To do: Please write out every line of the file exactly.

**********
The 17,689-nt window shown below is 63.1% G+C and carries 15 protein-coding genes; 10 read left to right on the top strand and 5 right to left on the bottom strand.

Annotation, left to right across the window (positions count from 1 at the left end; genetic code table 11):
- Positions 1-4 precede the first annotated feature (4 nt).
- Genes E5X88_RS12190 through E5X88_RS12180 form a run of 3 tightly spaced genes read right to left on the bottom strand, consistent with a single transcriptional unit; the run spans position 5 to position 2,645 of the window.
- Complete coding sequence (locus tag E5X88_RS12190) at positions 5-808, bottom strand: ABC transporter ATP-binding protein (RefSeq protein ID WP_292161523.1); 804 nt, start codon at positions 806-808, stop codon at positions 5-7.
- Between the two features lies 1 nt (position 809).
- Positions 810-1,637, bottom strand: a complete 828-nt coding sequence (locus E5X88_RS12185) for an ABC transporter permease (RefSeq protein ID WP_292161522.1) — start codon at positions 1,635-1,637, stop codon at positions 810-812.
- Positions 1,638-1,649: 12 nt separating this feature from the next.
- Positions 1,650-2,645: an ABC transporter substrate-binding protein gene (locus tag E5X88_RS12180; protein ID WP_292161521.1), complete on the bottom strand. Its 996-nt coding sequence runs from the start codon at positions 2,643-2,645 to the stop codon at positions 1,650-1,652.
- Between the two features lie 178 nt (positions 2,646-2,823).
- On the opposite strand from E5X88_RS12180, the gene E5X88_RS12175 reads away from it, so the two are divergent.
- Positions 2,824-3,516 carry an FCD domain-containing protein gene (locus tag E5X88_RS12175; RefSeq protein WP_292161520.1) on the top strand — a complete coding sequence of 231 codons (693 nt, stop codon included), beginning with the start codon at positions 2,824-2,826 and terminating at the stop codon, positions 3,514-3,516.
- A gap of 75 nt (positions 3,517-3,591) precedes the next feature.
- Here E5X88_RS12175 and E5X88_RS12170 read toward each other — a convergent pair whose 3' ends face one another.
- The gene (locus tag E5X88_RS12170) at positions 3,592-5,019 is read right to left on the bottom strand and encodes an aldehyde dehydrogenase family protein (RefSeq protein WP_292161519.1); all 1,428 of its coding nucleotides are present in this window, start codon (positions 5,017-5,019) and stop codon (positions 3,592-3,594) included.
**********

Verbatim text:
The 17,689-nt window shown below is 63.1% G+C and carries 15 protein-coding genes; 10 read left to right on the top strand and 5 right to left on the bottom strand.

Annotation, left to right across the window (positions count from 1 at the left end; genetic code table 11):
- Positions 1-4 precede the first annotated feature (4 nt).
- Genes E5X88_RS12190 through E5X88_RS12180 form a run of 3 tightly spaced genes read right to left on the bottom strand, consistent with a single transcriptional unit; the run spans position 5 to position 2,645 of the window.
- Complete coding sequence (locus tag E5X88_RS12190) at positions 5-808, bottom strand: ABC transporter ATP-binding protein (RefSeq protein ID WP_292161523.1); 804 nt, start codon at positions 806-808, stop codon at positions 5-7.
- Between the two features lies 1 nt (position 809).
- Positions 810-1,637, bottom strand: a complete 828-nt coding sequence (locus E5X88_RS12185) for an ABC transporter permease (RefSeq protein ID WP_292161522.1) — start codon at positions 1,635-1,637, stop codon at positions 810-812.
- Positions 1,638-1,649: 12 nt separating this feature from the next.
- Positions 1,650-2,645: an ABC transporter substrate-binding protein gene (locus tag E5X88_RS12180; protein ID WP_292161521.1), complete on the bottom strand. Its 996-nt coding sequence runs from the start codon at positions 2,643-2,645 to the stop codon at positions 1,650-1,652.
- Between the two features lie 178 nt (positions 2,646-2,823).
- On the opposite strand from E5X88_RS12180, the gene E5X88_RS12175 reads away from it, so the two are divergent.
- Positions 2,824-3,516 carry an FCD domain-containing protein gene (locus tag E5X88_RS12175; RefSeq protein WP_292161520.1) on the top strand — a complete coding sequence of 231 codons (693 nt, stop codon included), beginning with the start codon at positions 2,824-2,826 and terminating at the stop codon, positions 3,514-3,516.
- A gap of 75 nt (positions 3,517-3,591) precedes the next feature.
- Here E5X88_RS12175 and E5X88_RS12170 read toward each other — a convergent pair whose 3' ends face one another.
- The gene (locus tag E5X88_RS12170) at positions 3,592-5,019 is read right to left on the bottom strand and encodes an aldehyde dehydrogenase family protein (RefSeq protein WP_292161519.1); all 1,428 of its coding nucleotides are present in this window, start codon (positions 5,017-5,019) and stop codon (positions 3,592-3,594) included.